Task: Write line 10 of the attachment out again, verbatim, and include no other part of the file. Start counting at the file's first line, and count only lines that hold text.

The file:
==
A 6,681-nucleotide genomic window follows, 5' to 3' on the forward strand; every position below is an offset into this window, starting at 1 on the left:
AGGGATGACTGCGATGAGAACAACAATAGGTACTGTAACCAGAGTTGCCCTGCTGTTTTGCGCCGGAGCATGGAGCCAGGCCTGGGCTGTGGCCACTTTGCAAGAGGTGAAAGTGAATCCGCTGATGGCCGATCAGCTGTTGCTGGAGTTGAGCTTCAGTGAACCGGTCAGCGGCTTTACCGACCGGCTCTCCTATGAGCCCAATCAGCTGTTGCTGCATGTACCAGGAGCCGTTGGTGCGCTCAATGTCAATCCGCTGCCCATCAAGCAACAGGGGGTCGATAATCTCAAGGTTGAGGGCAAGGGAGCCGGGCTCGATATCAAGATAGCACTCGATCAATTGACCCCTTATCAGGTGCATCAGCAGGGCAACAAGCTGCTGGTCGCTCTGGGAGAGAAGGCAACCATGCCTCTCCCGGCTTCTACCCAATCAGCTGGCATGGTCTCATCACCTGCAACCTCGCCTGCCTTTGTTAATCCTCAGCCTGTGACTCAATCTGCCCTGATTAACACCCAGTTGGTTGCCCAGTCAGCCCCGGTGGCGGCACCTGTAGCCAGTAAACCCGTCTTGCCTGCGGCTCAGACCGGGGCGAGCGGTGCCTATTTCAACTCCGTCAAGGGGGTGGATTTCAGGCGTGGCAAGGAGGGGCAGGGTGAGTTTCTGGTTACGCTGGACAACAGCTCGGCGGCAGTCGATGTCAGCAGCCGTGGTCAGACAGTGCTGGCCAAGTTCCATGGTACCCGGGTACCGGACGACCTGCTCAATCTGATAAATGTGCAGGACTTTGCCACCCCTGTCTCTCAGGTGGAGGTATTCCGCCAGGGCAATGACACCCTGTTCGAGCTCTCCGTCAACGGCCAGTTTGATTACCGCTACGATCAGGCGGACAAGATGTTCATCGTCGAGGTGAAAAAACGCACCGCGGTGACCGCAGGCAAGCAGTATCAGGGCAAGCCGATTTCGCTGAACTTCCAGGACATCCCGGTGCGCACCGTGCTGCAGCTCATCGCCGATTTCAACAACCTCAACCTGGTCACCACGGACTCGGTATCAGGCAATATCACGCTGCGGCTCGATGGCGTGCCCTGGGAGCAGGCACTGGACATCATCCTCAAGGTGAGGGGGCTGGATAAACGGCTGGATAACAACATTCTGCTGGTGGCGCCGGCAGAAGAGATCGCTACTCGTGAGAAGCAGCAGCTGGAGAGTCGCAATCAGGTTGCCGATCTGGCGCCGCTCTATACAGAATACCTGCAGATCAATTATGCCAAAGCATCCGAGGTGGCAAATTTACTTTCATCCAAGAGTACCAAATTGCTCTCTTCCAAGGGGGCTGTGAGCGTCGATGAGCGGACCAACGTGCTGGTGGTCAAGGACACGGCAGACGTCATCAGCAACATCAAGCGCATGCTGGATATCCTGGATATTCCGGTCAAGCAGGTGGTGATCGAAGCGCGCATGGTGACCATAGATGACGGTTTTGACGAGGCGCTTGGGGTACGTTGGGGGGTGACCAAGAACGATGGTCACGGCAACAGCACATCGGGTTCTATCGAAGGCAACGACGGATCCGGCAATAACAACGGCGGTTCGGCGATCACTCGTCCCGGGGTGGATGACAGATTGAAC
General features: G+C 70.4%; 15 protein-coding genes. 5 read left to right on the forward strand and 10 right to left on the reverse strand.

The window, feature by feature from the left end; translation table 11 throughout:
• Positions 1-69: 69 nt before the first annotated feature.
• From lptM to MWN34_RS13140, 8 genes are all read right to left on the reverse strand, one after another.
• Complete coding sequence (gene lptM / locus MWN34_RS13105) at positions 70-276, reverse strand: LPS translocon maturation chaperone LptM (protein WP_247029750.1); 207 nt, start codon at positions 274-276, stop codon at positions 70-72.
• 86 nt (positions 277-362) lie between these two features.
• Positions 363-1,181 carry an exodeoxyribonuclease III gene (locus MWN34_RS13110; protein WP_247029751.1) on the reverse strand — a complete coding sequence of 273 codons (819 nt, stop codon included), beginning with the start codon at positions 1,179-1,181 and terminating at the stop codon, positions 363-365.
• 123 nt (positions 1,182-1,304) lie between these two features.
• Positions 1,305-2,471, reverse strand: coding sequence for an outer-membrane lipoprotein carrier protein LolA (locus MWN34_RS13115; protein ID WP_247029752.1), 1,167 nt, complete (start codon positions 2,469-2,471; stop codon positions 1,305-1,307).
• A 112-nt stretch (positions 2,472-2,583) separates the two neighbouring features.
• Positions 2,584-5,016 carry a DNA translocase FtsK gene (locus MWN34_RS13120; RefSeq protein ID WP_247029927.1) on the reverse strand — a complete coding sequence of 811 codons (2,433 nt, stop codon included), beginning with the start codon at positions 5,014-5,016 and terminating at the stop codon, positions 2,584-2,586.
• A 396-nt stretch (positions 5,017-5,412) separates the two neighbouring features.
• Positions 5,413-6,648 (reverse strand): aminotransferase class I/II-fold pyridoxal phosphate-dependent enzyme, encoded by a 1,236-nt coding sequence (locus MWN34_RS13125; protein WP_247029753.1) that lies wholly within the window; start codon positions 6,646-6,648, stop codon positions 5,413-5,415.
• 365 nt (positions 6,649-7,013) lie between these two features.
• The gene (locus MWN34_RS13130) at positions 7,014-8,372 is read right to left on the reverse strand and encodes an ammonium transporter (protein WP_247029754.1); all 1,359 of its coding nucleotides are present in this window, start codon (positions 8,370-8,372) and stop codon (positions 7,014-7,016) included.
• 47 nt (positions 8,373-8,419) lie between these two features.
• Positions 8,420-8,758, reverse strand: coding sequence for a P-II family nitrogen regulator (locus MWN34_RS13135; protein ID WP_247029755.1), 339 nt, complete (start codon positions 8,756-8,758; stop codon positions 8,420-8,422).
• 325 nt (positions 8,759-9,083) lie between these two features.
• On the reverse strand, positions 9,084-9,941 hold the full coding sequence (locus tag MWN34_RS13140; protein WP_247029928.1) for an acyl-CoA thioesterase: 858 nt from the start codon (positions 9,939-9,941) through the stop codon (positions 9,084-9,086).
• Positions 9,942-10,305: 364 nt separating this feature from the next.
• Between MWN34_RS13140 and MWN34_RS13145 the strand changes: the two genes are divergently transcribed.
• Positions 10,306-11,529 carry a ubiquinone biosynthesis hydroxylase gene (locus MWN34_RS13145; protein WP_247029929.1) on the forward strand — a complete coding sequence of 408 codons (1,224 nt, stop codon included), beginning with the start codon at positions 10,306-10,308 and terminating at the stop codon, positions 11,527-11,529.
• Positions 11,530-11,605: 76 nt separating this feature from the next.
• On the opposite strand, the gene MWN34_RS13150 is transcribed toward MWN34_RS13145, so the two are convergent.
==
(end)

• 123 nt (positions 1,182-1,304) lie between these two features.